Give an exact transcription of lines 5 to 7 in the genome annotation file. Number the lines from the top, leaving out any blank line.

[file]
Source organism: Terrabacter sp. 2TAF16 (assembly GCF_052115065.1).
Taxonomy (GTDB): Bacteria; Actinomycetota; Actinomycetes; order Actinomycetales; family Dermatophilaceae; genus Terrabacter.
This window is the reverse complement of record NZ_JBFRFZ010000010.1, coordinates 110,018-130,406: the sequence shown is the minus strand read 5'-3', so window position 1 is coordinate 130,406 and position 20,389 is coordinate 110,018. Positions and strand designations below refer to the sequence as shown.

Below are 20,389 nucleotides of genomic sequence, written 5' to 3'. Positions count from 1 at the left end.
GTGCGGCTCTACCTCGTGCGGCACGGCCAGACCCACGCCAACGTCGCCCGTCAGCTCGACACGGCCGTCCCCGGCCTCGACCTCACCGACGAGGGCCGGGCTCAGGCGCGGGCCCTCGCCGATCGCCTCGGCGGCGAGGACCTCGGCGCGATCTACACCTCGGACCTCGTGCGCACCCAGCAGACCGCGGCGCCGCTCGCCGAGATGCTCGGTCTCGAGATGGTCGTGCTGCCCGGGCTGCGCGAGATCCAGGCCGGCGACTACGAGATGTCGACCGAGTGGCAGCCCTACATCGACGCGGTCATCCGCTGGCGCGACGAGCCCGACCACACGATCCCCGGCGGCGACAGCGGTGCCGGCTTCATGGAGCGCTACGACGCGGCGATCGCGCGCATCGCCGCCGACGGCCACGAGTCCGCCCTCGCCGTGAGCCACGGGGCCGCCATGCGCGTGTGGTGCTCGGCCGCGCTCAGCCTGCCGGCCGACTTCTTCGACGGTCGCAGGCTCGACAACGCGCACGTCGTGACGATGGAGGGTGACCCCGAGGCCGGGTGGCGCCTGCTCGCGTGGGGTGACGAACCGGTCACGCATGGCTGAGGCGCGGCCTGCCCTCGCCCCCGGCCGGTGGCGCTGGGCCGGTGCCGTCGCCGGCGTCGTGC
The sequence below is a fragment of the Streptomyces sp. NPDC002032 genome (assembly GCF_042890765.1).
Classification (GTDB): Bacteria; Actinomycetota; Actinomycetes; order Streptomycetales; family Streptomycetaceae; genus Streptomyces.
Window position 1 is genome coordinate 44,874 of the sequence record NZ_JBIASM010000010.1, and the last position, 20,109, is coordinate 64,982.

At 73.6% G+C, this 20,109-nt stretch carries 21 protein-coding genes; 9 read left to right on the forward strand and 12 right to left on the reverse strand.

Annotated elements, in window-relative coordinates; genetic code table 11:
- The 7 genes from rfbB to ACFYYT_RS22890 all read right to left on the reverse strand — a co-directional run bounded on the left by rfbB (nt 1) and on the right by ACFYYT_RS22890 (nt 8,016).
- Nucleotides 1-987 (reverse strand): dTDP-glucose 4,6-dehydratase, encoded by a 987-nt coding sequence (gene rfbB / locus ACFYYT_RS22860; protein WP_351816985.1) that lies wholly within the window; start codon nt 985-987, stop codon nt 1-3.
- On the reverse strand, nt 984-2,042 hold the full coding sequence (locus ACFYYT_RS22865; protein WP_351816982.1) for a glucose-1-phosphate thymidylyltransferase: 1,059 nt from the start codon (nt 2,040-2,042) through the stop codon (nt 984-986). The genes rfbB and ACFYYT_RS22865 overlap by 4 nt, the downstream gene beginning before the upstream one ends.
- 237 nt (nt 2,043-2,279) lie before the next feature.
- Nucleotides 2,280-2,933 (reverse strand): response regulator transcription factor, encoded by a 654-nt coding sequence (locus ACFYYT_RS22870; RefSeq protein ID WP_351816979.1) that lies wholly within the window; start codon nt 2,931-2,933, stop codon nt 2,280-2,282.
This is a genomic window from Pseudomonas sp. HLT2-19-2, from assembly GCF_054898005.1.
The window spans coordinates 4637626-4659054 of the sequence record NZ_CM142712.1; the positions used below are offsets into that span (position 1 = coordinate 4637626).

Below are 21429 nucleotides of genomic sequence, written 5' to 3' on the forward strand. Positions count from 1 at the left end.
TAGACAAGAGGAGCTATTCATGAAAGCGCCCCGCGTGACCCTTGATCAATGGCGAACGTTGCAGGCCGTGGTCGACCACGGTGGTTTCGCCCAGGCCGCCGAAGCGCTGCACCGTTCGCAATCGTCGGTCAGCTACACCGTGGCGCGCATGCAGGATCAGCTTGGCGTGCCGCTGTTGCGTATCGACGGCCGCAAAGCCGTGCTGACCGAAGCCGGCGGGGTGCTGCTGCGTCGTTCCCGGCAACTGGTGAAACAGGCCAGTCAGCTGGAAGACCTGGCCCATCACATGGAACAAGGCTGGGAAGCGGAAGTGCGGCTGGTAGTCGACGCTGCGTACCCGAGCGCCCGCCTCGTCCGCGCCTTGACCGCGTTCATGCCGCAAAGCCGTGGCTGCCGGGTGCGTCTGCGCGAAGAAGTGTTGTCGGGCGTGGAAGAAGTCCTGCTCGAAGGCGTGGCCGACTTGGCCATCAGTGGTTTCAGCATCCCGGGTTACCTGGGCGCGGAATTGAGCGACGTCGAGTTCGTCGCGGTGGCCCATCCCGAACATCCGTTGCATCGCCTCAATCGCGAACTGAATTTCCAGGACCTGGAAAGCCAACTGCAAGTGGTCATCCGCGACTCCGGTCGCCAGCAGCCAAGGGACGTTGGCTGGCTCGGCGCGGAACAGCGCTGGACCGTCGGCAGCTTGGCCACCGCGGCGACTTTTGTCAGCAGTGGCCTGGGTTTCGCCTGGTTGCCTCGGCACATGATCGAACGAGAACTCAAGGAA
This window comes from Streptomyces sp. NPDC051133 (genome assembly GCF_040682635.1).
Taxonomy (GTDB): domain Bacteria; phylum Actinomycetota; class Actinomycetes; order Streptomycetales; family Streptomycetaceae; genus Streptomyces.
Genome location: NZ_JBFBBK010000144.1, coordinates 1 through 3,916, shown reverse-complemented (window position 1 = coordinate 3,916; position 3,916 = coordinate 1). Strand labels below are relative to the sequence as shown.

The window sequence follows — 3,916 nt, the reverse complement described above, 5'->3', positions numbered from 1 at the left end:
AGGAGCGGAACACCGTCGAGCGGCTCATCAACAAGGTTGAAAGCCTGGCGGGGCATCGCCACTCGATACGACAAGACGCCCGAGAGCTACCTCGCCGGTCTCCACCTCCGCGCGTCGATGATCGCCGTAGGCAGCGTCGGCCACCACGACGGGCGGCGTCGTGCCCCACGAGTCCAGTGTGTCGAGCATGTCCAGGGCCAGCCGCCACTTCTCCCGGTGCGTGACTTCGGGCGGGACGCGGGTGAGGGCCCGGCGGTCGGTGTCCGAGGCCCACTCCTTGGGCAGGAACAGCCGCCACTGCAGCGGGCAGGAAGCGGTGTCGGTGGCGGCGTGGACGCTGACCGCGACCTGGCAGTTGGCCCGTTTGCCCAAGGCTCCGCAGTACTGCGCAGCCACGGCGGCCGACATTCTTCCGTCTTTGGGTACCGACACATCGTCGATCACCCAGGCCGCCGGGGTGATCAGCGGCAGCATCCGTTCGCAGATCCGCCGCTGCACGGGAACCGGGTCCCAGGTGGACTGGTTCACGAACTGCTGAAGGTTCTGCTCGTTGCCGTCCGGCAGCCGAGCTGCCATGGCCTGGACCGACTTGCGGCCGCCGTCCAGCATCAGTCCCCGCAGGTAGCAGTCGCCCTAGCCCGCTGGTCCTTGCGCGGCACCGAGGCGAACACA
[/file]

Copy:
GTGCGGCTCTACCTCGTGCGGCACGGCCAGACCCACGCCAACGTCGCCCGTCAGCTCGACACGGCCGTCCCCGGCCTCGACCTCACCGACGAGGGCCGGGCTCAGGCGCGGGCCCTCGCCGATCGCCTCGGCGGCGAGGACCTCGGCGCGATCTACACCTCGGACCTCGTGCGCACCCAGCAGACCGCGGCGCCGCTCGCCGAGATGCTCGGTCTCGAGATGGTCGTGCTGCCCGGGCTGCGCGAGATCCAGGCCGGCGACTACGAGATGTCGACCGAGTGGCAGCCCTACATCGACGCGGTCATCCGCTGGCGCGACGAGCCCGACCACACGATCCCCGGCGGCGACAGCGGTGCCGGCTTCATGGAGCGCTACGACGCGGCGATCGCGCGCATCGCCGCCGACGGCCACGAGTCCGCCCTCGCCGTGAGCCACGGGGCCGCCATGCGCGTGTGGTGCTCGGCCGCGCTCAGCCTGCCGGCCGACTTCTTCGACGGTCGCAGGCTCGACAACGCGCACGTCGTGACGATGGAGGGTGACCCCGAGGCCGGGTGGCGCCTGCTCGCGTGGGGTGACGAACCGGTCACGCATGGCTGAGGCGCGGCCTGCCCTCGCCCCCGGCCGGTGGCGCTGGGCCGGTGCCGTCGCCGGCGTCGTGC
The sequence below is a fragment of the Streptomyces sp. NPDC002032 genome (assembly GCF_042890765.1).
Classification (GTDB): Bacteria; Actinomycetota; Actinomycetes; order Streptomycetales; family Streptomycetaceae; genus Streptomyces.